Saturday, June 30, 2012

Looking Skyward

Colorado is on fire.  We are all hoping for rain without lightning and a return home for evacuees.  The images of billowing smoke thousands of feet above the mountains are straight out of an apocalyptic graphic novel. And it's all too likely that these are only the beginning, unfortunately, with the hot, dry trend so far this summer.

It tears right into the gut.  Please, please bring rain.  

It is possible that the Leadville Trail 100 might not be held this year.  This area could be either unreachable or directly affected by fires. So I'm preparing a backup plan, the Woodstock 100 miler, which is practically in my backyard, and it's held in September, so my fitness would be right there without too much re-building or having to peak again.

For now, I'm sticking with the Leadville plan, which calls for a three week build, then one recovery week, followed by two more build weeks, and then a two week taper.  The one week taper, of which I'm a big fan for races of up to 6 hours, was not enough for Mohican, and will certainly not be enough for a first 100.  And anything more than two weeks would be too long, so that's the plan.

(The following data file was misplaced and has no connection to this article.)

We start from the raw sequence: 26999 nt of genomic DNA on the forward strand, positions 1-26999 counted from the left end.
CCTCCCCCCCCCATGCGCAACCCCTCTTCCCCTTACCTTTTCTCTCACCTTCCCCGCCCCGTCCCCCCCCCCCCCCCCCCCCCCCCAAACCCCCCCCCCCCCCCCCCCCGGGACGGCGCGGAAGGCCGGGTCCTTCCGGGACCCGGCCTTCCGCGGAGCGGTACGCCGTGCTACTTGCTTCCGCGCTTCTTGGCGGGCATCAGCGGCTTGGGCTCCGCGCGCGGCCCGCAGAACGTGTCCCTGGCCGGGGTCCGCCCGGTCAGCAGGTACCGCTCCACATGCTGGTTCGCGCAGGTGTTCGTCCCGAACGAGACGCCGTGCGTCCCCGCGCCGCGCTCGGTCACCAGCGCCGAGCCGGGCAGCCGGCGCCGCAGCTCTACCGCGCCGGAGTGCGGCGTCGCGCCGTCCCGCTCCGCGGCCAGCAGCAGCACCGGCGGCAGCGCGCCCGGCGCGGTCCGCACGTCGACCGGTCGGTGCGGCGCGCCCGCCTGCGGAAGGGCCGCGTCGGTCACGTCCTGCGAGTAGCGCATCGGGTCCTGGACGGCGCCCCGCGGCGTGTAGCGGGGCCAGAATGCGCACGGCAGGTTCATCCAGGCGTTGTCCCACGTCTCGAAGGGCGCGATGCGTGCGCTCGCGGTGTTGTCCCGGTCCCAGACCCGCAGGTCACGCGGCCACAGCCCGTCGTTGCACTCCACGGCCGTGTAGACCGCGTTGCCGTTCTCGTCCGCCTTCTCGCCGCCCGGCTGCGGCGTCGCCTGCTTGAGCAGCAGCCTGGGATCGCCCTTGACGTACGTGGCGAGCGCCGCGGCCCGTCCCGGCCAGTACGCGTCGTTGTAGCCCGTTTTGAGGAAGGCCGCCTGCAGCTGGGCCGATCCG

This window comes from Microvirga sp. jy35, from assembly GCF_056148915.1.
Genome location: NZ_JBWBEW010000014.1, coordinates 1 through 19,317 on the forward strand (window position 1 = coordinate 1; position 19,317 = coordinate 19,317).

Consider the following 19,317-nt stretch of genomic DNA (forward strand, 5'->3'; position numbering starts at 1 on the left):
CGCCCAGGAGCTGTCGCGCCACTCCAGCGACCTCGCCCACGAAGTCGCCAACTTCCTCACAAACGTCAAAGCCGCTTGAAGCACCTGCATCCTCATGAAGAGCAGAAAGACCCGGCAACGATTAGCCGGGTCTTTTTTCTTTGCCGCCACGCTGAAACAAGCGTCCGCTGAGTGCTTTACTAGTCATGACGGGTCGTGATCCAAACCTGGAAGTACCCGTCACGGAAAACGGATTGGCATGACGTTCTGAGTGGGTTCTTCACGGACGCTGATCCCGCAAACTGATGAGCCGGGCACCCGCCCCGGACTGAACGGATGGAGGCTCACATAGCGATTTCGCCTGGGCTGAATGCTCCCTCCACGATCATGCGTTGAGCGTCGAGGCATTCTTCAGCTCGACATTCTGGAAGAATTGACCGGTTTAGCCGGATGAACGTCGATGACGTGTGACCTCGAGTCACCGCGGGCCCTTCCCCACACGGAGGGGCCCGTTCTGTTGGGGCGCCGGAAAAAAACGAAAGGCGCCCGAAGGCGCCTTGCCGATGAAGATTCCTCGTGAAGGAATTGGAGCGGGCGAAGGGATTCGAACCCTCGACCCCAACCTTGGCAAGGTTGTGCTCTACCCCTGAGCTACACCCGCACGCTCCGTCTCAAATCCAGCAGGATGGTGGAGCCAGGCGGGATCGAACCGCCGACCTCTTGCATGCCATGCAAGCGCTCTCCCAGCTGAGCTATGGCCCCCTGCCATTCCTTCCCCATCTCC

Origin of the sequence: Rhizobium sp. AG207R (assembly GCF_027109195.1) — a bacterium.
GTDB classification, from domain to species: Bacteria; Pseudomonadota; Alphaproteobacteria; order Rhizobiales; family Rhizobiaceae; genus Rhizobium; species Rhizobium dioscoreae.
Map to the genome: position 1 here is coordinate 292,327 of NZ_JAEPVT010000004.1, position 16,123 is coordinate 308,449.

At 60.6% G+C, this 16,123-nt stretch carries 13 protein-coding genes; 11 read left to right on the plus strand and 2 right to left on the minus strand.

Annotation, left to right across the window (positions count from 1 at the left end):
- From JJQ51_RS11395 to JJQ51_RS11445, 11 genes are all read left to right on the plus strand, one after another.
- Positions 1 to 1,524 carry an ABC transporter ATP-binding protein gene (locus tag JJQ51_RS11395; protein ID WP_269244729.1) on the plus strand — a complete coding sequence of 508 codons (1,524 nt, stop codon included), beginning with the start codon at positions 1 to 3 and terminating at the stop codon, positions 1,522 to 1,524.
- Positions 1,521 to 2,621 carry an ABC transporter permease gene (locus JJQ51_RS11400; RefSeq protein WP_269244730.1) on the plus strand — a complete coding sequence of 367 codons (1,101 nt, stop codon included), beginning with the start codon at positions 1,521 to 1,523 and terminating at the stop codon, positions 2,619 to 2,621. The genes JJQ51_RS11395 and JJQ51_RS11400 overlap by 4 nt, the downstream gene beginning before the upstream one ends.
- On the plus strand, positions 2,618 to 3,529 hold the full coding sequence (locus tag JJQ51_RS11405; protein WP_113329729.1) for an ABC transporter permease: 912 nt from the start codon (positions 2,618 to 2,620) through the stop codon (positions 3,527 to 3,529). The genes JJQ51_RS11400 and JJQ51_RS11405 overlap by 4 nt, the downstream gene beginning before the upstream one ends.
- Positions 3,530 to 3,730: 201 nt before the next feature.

I'm going to take a page out of Ellie Greenwood's playbook, since she recently shattered Ann Trason's 18-year-old Western States 100 record just three weeks after finishing 2nd at Comrades 56-mile ultramarathon; for between the two races, she did some power hiking, but no running.  The work is done once I arrive in Colorado, two weeks before the race, and I can only dig into my readiness by going crazy and running mountains when I arrive.

Back to the trails.

Every other day, I try to run the trails at Cedar Bend and The Arb, for they are loaded with hills, most of which are runnable but challenging, and some that demand a keen power hike, which should be good Pb-ville training.  I can run from my door up to the Huron River base of Cedar Bend in 2 miles, with a mile of that on trail.  Yesterday, I hit these two adjacent parks, plus one loop of the flat Barton Nature area as a cool down, for a very tough 20 miler in 85 - 95 degree heat.  Although I fell behind on salt and hit some really low spots energy-wise, I didn't give up on this run and pushed through the heat, reminding myself of something Kilian Jornet said about the strongest muscle you need in a 100 mile race is your mind.